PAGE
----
The majority of related studies on TMD pointed out that the image signal in an examination would be affected by several parameters, such as the position of the condyle, structural changes of the articular disc of the TMJ, and effusion in the articular cavity.18–21 This combination of multiple parameters may cause the measured values to offset each other. In this study, the group with disc displacement with reduction had 45 cases of TMJ capsule effusion at different degrees and 21 cases of articular disc compression deformation. Additionally, the manual measurement of the ROI may also result in modest errors. To reduce these errors, three examiners manually selected the ROI, measured the T2 values, and calculated the average value. T2 mapping has the potential to provide additional information to that of standard morphological MR imaging, which may allow the diagnosis of early stages of disc degeneration before morphological changes occur.
In addition, T2 mapping may be a sensitive tool for the monitoring of different therapies, both surgical and conservative, for TMD. T2 mapping can also be used to monitor the longitudinal changes in MR structure and function of individuals before and after treatment. In combination with the evaluation of the clinical treatment effect, it will help to understand the physiology and pathophysiology of the articular disc in depth. Therefore, changes in the articular disc position, articular capsule, and condyle should be considered when evaluating TMDs. A more reliable medical imaging basis and a wider study scale for the evaluation of TMD are worth exploring.
This study demonstrates how the T2 mapping technique enables analysis of the TMJ disc, and includes a quantitative analysis of the T2 mapping value of the articular disc of TMJ images, presenting a more accurate evaluation of the severity of TMD in patients. This is expected to provide a reliable basis for classification of diagnosis and evaluation in clinical practice.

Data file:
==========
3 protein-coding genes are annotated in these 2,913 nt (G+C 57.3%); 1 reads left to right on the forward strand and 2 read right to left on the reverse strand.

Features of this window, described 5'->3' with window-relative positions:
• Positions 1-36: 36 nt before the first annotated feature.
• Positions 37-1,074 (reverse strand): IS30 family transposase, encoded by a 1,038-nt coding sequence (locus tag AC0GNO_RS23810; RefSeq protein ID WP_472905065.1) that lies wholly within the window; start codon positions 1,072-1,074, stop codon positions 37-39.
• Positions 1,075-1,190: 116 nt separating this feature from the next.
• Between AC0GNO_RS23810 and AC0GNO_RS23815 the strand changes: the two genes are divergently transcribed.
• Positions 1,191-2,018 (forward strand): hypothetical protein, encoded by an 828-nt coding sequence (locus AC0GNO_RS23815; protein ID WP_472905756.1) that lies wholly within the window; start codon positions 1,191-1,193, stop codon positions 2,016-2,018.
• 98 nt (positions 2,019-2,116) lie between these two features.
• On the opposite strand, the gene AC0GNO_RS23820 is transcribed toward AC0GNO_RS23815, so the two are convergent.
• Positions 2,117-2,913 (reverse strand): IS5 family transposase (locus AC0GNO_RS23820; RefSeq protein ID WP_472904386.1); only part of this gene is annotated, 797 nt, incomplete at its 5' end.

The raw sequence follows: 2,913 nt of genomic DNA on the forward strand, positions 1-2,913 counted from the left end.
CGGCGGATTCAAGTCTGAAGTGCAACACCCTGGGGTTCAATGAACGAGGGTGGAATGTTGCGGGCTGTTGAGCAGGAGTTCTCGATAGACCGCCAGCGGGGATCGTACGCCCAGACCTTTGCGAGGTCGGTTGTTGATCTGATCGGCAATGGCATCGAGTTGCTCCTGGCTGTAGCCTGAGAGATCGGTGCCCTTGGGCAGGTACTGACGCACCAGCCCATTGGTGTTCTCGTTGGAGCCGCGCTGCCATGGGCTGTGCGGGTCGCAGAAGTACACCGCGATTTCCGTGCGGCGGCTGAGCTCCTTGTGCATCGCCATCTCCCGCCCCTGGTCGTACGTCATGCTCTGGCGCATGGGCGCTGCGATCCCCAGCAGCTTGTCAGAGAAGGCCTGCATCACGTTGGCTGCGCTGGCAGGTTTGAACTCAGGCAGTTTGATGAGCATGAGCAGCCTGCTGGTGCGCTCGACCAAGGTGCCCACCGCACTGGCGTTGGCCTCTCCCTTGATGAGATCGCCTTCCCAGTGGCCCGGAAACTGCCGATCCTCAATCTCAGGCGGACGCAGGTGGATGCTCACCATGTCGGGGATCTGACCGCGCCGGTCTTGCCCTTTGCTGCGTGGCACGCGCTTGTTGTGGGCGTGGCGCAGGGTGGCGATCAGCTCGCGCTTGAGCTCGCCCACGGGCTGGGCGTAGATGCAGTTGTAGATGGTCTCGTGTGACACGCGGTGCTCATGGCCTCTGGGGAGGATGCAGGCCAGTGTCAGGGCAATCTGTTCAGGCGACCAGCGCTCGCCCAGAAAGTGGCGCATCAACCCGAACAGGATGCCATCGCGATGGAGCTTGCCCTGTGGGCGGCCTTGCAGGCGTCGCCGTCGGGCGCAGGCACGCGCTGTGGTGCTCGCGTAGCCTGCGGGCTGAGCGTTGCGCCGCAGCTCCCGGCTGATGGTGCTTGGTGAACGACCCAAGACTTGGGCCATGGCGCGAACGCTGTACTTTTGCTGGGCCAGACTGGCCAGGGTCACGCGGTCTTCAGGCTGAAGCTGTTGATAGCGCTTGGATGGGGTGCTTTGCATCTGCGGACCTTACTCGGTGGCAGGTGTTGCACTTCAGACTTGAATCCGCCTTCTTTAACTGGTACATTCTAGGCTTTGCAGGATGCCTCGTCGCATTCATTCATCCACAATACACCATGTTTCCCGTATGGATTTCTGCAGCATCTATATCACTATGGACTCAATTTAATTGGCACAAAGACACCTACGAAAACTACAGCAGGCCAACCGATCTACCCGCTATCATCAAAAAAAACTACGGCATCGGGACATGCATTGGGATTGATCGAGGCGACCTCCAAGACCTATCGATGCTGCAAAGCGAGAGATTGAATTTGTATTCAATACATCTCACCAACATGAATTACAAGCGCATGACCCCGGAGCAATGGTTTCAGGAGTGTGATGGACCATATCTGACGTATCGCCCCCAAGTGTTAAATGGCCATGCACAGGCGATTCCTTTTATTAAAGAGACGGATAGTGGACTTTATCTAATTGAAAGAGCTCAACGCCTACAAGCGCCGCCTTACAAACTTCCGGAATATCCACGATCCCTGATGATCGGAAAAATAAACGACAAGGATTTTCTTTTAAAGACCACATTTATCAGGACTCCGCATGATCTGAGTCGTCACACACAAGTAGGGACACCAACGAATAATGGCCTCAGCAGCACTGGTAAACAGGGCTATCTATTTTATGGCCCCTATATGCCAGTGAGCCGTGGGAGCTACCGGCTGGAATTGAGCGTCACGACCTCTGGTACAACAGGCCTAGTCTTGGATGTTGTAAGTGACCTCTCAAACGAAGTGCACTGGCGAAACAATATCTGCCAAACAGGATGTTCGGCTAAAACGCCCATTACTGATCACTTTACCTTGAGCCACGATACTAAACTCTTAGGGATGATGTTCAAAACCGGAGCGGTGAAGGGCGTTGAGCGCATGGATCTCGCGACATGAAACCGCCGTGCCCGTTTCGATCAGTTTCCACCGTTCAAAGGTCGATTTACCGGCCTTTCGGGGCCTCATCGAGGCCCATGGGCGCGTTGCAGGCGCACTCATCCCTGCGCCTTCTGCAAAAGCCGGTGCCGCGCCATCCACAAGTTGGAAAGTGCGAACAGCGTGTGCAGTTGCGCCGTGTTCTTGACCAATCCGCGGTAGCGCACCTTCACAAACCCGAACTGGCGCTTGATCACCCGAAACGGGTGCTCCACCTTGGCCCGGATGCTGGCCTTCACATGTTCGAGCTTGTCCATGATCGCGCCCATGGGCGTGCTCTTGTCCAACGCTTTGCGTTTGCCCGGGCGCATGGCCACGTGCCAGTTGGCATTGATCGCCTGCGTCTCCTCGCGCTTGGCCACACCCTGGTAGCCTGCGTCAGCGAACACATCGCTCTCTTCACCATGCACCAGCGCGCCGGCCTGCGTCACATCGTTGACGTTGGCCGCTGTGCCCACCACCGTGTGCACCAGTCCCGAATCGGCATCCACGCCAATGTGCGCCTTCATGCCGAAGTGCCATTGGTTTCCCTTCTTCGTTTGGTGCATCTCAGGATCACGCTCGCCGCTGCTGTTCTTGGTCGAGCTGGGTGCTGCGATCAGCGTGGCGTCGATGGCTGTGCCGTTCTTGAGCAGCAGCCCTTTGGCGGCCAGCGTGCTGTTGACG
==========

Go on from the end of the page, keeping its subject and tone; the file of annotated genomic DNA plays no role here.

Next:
MRI, Magnetic Resonance Imaging; TMDs, temporomandibular disorders; TMJ, temporomandibular joint; T2WI, T2-weighted image; MERGE, multiple echo recombined gradient echo; ROI, region of interest.
This study was conducted with approval from the Ethics Committee of The Second Affiliated Hospital and Yuying Children’s Hospital of Wenzhou Medical University, Wenzhou. This study was conducted in accordance with the declaration of Helsinki. The parents or legal guardians of the patients also provided informed consent for participation in this study.
The consent for publication of this manuscript was obtained from a parent or legal guardian of the study participants.
We would like to thank Editage for English language editing.
All authors made substantial contributions to conception and design, acquisition of data, or analysis and interpretation of data; took part in drafting the article or revising it critically for important intellectual content; agreed to submit to the current journal; gave final approval for the version to be published; and agreed to be accountable for all aspects of the work.
Wenzhou Municipal Science and Technology Plan Project Grant/Award Number: 2021Y0637 and Wenzhou Science and Technology Bureau in China(No.Y20180112).
The authors report no conflicts of interest in this work.